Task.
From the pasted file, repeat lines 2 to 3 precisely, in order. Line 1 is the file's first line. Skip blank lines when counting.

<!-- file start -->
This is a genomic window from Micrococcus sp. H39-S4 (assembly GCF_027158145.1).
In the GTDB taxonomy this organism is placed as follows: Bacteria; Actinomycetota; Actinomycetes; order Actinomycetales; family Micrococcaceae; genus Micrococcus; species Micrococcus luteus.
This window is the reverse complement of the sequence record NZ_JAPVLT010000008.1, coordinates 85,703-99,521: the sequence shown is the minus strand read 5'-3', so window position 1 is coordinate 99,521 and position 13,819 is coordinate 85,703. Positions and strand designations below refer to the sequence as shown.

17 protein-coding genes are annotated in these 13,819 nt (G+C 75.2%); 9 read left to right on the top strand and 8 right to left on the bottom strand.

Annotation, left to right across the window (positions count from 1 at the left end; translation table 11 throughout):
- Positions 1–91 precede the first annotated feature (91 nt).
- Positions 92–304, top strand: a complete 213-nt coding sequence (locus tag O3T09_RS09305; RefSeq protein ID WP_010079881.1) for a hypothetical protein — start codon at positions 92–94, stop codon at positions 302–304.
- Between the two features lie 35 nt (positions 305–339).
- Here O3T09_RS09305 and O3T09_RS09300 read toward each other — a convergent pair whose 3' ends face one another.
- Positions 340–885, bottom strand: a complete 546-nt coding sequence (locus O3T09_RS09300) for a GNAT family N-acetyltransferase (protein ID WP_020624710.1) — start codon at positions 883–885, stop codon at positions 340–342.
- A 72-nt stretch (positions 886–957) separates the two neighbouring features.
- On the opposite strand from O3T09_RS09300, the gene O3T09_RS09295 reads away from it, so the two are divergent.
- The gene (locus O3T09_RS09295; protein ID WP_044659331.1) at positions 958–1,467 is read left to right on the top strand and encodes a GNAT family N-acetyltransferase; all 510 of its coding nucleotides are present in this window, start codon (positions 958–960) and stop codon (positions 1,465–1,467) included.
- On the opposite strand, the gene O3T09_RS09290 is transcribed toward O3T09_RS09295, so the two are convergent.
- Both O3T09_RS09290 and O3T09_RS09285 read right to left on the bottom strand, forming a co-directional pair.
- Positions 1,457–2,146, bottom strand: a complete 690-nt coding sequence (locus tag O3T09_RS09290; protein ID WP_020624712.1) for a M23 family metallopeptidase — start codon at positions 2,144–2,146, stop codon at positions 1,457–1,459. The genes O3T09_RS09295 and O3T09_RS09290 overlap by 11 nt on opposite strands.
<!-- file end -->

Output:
In the GTDB taxonomy this organism is placed as follows: Bacteria; Actinomycetota; Actinomycetes; order Actinomycetales; family Micrococcaceae; genus Micrococcus; species Micrococcus luteus.
This window is the reverse complement of the sequence record NZ_JAPVLT010000008.1, coordinates 85,703-99,521: the sequence shown is the minus strand read 5'-3', so window position 1 is coordinate 99,521 and position 13,819 is coordinate 85,703. Positions and strand designations below refer to the sequence as shown.